Wednesday, May 21, 2008

Sight-seeing Day in Kiev - Day 6


More choices

A crafter knitting at one of the many stands

Posing with a couple of veterans on Victory Day

My lunch at the cafeteria

Monastery of the Caves

Dressed for the catacombs

WW II Museum

Today is "Victory Day" in Ukraine. It is similar to our July 4th. There were big parades in Kiev for the veterans of WWII. It was a national holiday and there were throngs of people everywhere. Many were in uniforms. In the morning we had our first chance in 5 days to shop! Prior to this, we had been on a pretty tight schedule. Our tour guide gave us 1.5 hours to walk down the mile of shops. Then we had 30 minutes to buy lunch and eat it in a cafeteria at the bottom of the steep hill. I bought three things: a hand-thrown, glazed clay bowl, a hand-painted wooden plate for my wall, and a Russian veteran pin with a hammer and sickle for Hans.

Once in the cafeteria, I proceeded to the women's rest room. Oh no, there were two stalls, each with only a ceramic hole in the floor. What to do? Well, I mustered up courage and went into one. When ready to leave, I couldn't unlock the door. It was stuck! I called out, "Help!" I heard a woman with broken English say, "I get you some help." After what seemed like 5 minutes, a man came and pried the door open. Whew! Now I had about 15 minutes to go through the line, grab some food, choke it down, and return to the bus. I chose a dish of steamed vegetables, a piece of cake, and some pop. I managed to swallow it in time.

After lunch we toured the Monastery of the Caves and the catacombs. This monastery was begun in 1052. It had gold leaf domes and lots of gold in the interior. It was actually spread out over a big area. There were monks that ran a hospital; some tended the orchards; some were cooks; some presided at the masses.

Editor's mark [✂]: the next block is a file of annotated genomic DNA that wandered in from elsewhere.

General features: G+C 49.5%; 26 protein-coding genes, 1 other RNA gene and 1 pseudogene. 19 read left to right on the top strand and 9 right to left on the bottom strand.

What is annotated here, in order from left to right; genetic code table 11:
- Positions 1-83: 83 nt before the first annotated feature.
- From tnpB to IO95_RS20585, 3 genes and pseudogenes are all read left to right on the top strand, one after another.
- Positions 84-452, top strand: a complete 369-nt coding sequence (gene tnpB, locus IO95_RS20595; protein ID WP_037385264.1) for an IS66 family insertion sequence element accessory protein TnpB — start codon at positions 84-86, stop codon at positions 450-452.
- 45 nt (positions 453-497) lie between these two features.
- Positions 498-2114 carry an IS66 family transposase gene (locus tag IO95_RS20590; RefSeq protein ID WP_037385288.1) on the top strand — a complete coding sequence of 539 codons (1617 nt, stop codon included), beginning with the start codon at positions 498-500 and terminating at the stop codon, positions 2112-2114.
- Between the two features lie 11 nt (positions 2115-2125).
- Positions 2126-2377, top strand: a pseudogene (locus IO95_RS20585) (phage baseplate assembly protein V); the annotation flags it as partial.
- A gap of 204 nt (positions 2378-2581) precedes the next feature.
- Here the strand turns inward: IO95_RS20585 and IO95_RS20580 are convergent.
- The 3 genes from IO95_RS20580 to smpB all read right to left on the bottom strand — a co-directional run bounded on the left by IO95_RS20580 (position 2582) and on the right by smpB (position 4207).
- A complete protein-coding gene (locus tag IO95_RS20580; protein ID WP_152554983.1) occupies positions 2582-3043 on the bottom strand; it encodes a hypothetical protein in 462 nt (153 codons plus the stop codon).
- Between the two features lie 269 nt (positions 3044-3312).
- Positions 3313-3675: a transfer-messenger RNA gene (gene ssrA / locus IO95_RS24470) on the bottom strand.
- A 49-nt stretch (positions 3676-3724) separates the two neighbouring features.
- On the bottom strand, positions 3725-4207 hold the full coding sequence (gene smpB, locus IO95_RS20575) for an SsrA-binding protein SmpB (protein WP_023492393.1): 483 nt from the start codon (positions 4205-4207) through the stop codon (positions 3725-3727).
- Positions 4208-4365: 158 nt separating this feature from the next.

To tour the catacombs, one had to purchase a bees wax candle. I think it was about $.50 in US money. We were instructed to hold the candle in our left hand, palm up, between the ring and middle fingers. This was hard as it didn't feel secure, and I had to pay attention so I didn't start the person's hair in front of me on fire. The pathways were small, and no talking of any kind was permitted after crossing a certain line. Also, the rule was that women had to have their hair covered and must be wearing a skirt or a dress. I hadn't worn a dress that day, so someone loaned me one of their scarves which I wore on my head and wrapped my scarf around my waist so it appeared I had a skirt on. My coat covered my back. It was very interesting. We saw glass covered coffins. The monks were covered in beautiful embroidered blanket-type things. The only thing that remotely resembled a body were the little embroidered slippers at the foot of the coffin. We were to toss our snuffed out candle in a bucket at the exit of the catacombs. I kept mine for a souvenir.

After the tour we boarded the bus and went to the Ukrainian National Memorial Museum. This was fantastic!!! We were to have toured this in the morning as we had a 10 o'clock time set up, but because the President of Ukraine was in town for the Victory Day festivities, he took the 10 o'clock time and we were postponed to tour it at 1:30. We had our own tour guide for the museum. Our choir had to pay for one of our choir members to have the privilege to take still photos throughout the museum and one for take videos. There were 16 rooms to the museum. Each one was meticulously created to show the events and conditions that took place while Stalin and Hitler ravaged Ukraine from both sides. The land of Ukraine was very fertile and thus desirable. In many towns and villages, all the men and boys were lost in the fighting. After their bodies were burned, they put their bones in machines and ground them up for bone meal to fertilize the land. It was horrid. I cried more than once while on this tour.

The final chamber, room 16, had a long funeral table in the center. On one side of the table runner were glass goblets. These are memory of the millions who never came home in 1945. Opposite the table runner were canteens and tin cups. The wall nearer the glass goblets had photographs - floor to ceiling - of women and children. The wall nearer the canteens had photos of the soldiers. In effect, the photos were looking at each other. It was very moving. I decided to buy a souvenir book so I could read more about this terrible atrocity.

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